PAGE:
3 Tenets of Tenant Satisfaction November 2, 2016 | Brendon O'Donovan

A tenant satisfaction and retention strategy is incredibly important to your bottom line and success.  Losing a commercial tenant costs more than just lost revenue from a gap in rent.  There are hard costs including updating the space, marketing, and broker fees to find and sign a new tenant.  According to JLL, it can take up to two years to fully recover the costs of replacing a commercial tenant.  On the bright side, though, satisfied tenants are 3x more likely to re-sign than unsatisfied tenants. According to our research, there are 3 keys to successful tenant satisfaction and retention: be responsive, be accessible and be transparent.

Be Responsive

People tend to remember the bad, rather than the good.  Professor Roy Baumiester at Florida State University researched this phenomenon in their aptly named article, “Bad is Stronger Than Good.” According to Baumiester, “you are more upset about losing $50 than you are happy about gaining $50.”  In context of tenants: the hard work invested into a perfectly operating building might go unnoticed, but day when things go wrong will not.  Responding within four hours and communicating clearly about the reported issue are widely held as industry best-practices that reduce the impact of a negative experience.

Beyond prompt responses – it’s always a good idea to create positive interactions with tenants to counteract the inevitable negatives. Regularly scheduled preventive maintenance checks (that are visible to your tenants) can showcase your efforts and create those positive tenant interactions. These checks can both reduce the number of maintenance issues and boost tenant confidence in your operations.

Be Accessible

The impact of the information age isn’t lost on tenants.   Most expect the same instant gratification and accessibility they’re used to in their everyday life with your operations.  Your website is the first place your tenants go to for information.  Maintaining accurate and timely information on your site goes a long way in making a great first impression. Additionally, requests and transactions that once required paper trails (for example bill paying, or maintenance requests) can now all be done online. This simplifies record keeping for you, and gives your tenants the feeling of 24/7 access to communicate with your company.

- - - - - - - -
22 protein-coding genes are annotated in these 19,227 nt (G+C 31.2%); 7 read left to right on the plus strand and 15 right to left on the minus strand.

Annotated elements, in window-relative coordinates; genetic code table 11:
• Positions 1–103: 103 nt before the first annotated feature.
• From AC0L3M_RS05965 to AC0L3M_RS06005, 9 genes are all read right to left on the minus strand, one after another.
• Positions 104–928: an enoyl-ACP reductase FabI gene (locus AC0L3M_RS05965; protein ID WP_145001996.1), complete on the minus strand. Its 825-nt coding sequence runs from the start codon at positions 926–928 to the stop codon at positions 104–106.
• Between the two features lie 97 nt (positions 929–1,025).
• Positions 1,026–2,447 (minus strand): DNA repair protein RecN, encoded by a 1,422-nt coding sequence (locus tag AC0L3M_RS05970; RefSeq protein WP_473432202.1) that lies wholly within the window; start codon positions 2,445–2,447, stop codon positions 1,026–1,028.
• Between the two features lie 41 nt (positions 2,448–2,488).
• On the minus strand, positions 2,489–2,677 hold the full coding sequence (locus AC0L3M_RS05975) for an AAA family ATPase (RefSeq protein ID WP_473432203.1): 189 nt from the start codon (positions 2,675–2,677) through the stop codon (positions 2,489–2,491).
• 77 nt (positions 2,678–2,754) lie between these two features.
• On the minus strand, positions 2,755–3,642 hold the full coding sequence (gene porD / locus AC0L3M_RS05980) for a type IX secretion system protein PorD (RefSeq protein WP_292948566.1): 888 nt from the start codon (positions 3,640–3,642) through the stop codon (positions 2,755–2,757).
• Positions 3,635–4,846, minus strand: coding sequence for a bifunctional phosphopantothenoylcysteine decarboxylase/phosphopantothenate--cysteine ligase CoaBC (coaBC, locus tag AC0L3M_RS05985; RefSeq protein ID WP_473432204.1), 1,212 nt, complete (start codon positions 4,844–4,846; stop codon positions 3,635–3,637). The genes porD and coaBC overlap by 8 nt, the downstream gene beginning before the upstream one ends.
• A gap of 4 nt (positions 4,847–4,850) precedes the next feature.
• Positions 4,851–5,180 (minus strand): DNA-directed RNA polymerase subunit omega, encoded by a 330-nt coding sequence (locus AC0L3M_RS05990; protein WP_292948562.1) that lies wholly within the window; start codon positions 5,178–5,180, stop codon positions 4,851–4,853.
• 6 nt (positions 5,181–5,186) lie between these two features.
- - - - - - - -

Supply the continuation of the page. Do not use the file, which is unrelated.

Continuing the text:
Feedback surveys are also valuable, giving you a simple way of being accessible to your tenants. Surveys provide valuable insight into your tenants’ experience and the opportunity to make adjustments and improvements. Surveys however, come with the expectation of a response or action. Always follow up with responses to make tenants feel understood and heard – and let them know how and when their concerns will be alleviated.

Be Transparent

Your tenants are professionals and are used to fast, timely and abundant information.  The ease of acquiring and consuming information leads to an expectation of transparency – from governments to everyday utility bills.  Tenants expect transparency from you too – especially with their bills and spending. Energy costs and use is one key area that tenants want detailed transparency and that is relatively easy to provide.

Submetering tenants’ energy consumption is the gold-standard of energy transparency.  Submetered spaces permit tenants to see and manage their own energy use in your building more effectively.  This is increasingly an important point as Energy Star launches their Tenant Star program in 2017 for tenant spaces.

Tenant churn is an incredibly costly affair. Staying ahead of the game by keeping your tenants happier by being more responsive, accessible, and transparent is your best strategy to achieve re-signing.

Energy Star, real-time management, Submetering, Tenant Satisfaction

About The Author

Brendon is the VP of Marketing for Aquicore. He is a technology enthusiast with an interest in applying new technologies to solve tangible real-world problems. When not marketing you can find Brendon out on the many cycling trails around Washington D.C., or seeking out the newest local brewery.

Brendon earned his BS in Marketing from Penn State University and his MBA from Duke University, The Fuqua School of Business.